Forecast 2012: Supporting Brand USA
Is there a tougher job in the tourism industry?
Creating an all-encompassing brand / marketing message for a country with such breadth and depth that a majority of her citizens barely explore from sea to shining sea during a lifetime.
As we enter 2012, this challenge awaits our peers at Brand USA.
And frankly, I am excited.
Excited to finally have an agency promoting international travel to the U.S. Excited that our industry no longer has to look toward Canada, Australia or New Zealand for examples in national branding. Excited that tourism is being supported on a national level.
But for all of my (and your) excitement, there will certainly be those who will undervalue the work of Brand USA by chastising brand positioning, logo direction and even the ratio of summer ads to winter ads featured in the campaign (an example, but you know this will happen).
The potential criticism and rejection of our new national message does not exclusively harm Brand USA, but rather all DMOs.
Which is why Brand USA needs our support.
For years DMOs have took their message of investment and community benefits to higher levels for approval and support. Boards, city councils, state senators, governors, etc.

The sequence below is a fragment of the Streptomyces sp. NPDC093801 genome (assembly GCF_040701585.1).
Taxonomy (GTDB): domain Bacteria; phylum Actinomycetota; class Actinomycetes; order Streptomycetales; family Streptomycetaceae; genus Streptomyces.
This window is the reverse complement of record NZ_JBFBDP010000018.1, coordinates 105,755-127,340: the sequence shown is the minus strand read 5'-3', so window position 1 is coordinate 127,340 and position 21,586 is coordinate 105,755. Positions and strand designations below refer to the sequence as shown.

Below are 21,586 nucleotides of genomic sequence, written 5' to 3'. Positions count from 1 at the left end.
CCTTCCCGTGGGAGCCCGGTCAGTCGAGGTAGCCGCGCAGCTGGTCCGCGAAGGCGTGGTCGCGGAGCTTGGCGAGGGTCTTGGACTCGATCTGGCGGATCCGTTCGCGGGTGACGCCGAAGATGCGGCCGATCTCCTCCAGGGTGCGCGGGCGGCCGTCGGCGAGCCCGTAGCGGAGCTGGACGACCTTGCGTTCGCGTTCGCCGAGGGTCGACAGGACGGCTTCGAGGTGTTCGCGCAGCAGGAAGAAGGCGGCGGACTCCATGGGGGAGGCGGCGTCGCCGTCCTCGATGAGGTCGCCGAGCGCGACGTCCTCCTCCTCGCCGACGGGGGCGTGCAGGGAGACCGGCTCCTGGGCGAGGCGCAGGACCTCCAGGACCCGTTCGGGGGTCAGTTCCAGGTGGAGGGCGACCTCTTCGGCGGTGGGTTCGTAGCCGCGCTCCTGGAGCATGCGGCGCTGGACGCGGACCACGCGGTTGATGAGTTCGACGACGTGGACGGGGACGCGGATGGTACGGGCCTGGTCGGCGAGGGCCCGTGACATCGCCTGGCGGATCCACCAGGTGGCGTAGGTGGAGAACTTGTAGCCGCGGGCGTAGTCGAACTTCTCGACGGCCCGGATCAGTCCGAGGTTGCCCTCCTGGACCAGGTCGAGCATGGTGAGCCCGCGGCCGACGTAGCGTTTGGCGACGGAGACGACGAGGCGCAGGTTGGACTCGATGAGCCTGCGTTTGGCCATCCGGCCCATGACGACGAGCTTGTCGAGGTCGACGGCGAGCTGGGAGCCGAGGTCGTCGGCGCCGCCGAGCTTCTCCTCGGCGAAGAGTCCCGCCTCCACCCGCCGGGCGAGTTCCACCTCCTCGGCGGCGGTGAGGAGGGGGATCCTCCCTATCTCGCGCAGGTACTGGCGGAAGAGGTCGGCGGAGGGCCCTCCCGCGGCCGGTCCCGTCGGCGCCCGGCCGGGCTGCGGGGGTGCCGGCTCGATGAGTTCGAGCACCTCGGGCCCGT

A DMO’s message, and for that matter very existence, has always required the blessing of a higher authority.
That begins to change with Brand USA.
Like our colleagues in Switzerland, the U.K. or Germany, a strong and successful national tourism brand provides a trickle-down effect for all tourism organizations.
Brand USA means acknowledgment that tourism can provide an economic answer in times of uncertainty.
Brand USA means the story of tourism goes from business section filler to nightly national news story.
Brand USA means you can spend less time defending the economics of tourism, and more time talking about the joys of tourism.
You need to support Brand USA as if you were part of her board, leadership and staff.
Because if Brand USA succeeds, your DMO succeeds as well.